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Escaping The Gospel-Centered Sermon Cul-de-sac

Preaching redemptive or gospel-centered sermons has received a wonderful Renaissance of late. I see more preachers trying to better articulate the story of the Bible as ultimately one of God’s Kingdom fulfilled in the person and work of Jesus. The number of sermons that seek to flee the chains of moralism and ground their congregants’ behavior as a response to the grace of God appears on the rise, and I’m very grateful for it. However, with this shift of focus, a question I frequently hear asked is, “How do I keep my messages from sounding the same each week?” The scenario usually presents itself this way: in order to “get to Jesus” the preacher finds where his text stands in relation to the Big Story of Redemption (i.e., the meta-narrative) and then proceeds to demonstrate how that text both fits in the Big Story which ends in Christ. At first blush, there’s absolutely no problem with that. However, it can be tough when you preach a series from the same book (especially in the Old Testament). For example, a preacher is doing a series in Jonah but finds himself repeating the same thing each week in order to “get to Jesus.” Think about it, it’s not like week 2 of Jonah is different than week 4 of Jonah as it relates to its place in redemptive history. So each week, the pastor feels like he’s in a preaching cul-de-sac where every sermon conclusion looks like the one before it.

Let me suggest three other ways that may help you leave the cul-de-sac and still preach redemptively. I’ll start with the one most important to me.


This is the first place I start. It’s also can be a huge help for preachers who get stuck in redemptive preaching. I want to discover if there any redemptive themes in the specific text itself? Preaching redemptively-centered sermons means that at the center of every message is the gracious work of God on our behalf. In Jonah’s case, I don’t ever have to leave the book because one major theme is God’s grace to an undeserving people (Ninevites). But don’t fear, each text we study can at least tell us something about us, about God, and how both interact with each other. It might also help to remember that it’s not only understanding the truth that God rescues us but how that rescue takes place within these texts that can bring variety to our preaching. Sin isn’t a flat concept but multidimensional. We are broken, condemned, afflicted, without peace, etc. These “sin situations” are replete in the Scripture and provide wonderful places where the preacher can show how God’s grace specifically and uniquely addresses them. Again, this alone can bring great variety to your sermons. And you can do it all without ever leaving the specific text under study.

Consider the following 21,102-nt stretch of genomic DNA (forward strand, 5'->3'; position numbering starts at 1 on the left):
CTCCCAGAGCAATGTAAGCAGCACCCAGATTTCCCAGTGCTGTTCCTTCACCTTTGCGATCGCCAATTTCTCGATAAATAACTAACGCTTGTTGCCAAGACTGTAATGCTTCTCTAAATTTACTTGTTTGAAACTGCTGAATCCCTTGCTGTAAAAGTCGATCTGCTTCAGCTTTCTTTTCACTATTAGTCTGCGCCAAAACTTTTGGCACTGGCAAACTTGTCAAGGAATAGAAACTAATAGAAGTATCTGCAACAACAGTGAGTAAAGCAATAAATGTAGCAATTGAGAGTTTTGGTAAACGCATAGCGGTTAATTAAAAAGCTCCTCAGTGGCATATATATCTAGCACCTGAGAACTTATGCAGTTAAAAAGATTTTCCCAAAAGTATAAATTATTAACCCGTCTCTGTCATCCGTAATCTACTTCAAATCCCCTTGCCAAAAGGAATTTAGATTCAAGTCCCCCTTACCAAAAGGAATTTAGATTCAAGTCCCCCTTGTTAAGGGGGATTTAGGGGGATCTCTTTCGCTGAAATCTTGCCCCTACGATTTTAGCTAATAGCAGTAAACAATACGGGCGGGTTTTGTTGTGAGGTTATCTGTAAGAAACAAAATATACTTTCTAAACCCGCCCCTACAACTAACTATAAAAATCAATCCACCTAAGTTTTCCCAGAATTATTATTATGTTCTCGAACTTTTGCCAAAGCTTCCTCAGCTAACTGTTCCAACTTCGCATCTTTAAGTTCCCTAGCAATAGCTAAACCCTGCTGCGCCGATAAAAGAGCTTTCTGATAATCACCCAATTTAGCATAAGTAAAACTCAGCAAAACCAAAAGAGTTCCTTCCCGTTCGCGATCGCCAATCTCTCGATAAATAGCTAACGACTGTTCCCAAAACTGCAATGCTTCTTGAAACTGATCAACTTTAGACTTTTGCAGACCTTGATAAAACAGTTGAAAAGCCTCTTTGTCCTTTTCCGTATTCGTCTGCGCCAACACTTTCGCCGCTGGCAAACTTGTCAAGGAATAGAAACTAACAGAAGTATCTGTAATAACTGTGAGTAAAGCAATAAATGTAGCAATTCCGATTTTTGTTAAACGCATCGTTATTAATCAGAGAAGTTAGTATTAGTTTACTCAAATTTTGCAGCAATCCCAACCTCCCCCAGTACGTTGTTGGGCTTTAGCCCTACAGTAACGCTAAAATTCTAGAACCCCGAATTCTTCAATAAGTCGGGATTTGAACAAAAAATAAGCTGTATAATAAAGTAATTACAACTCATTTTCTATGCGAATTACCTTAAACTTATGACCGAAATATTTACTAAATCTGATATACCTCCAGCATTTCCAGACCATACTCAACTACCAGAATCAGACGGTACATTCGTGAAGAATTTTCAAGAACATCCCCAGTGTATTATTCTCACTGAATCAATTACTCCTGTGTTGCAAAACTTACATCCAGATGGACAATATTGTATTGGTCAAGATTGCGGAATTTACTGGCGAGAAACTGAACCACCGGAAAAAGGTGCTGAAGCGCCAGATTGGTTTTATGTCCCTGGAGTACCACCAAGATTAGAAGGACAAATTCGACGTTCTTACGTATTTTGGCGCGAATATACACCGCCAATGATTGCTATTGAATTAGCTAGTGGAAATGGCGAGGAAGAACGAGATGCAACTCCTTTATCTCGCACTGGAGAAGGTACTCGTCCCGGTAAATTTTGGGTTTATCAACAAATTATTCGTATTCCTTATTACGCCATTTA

This is where the preacher “goes up with the story” by placing it in the context of the Big Story of Redemption. It’s usually my second movement in seeing how the text is redemptive in nature. As I mentioned, this is the route many of the guys I know not only go but have a hard time leaving. I place it in the list because it is a good way of getting the redemptive power of a text. But it can keep us in a cul-de-sac if that’s all we know to do each week.


I think it might greatly benefit a preacher to see if there are any places where the text under study has been interpreted redemptively at a later point in the Bible. For example, how might Jesus’ reference to Jonah (Mt. 12:38-45) give us insight into preaching the text? If, like Jonah, you are studying through an Old Testament text, trace the lines of that text to see how it surfaces in the New Testament. So ask yourself, where does this text break the surface of the Bible later?


Does this text point to Christ’s redemptive work in a typological fashion? Are there figures/events/statements that show us Christ and his work at Calvary in a shadow sense? While one must be careful using typology with integrity, it still can be a valid and important way to preach the redemptive nature of a text. I appreciate Tim Keller’s response when asked how he approached typology in the Old Testament. He responded that it was “an instinct” that took practice and a hearty understanding of the major themes of the Bible. Yet, done effectively, using types helps the listener realize the Bible ultimately points to Jesus.

There you go. Three other ways in addition to the Story of Redemption to help move your redemptive sermon from sounding the same each week. What else would you add?

Picture of Yancey Arrington
Dr. Yancey C. Arrington is an eighth generation Texan, Acts 29 Network and Houston Church Planting Network fan, and Teaching Pastor at Clear Creek Community Church in the Bay Area of Houston. He is also author of Preaching That Moves People and TAP: Defeating the Sins That Defeat You, and periodically writes for Acts 29 and The Gospel Coalition.

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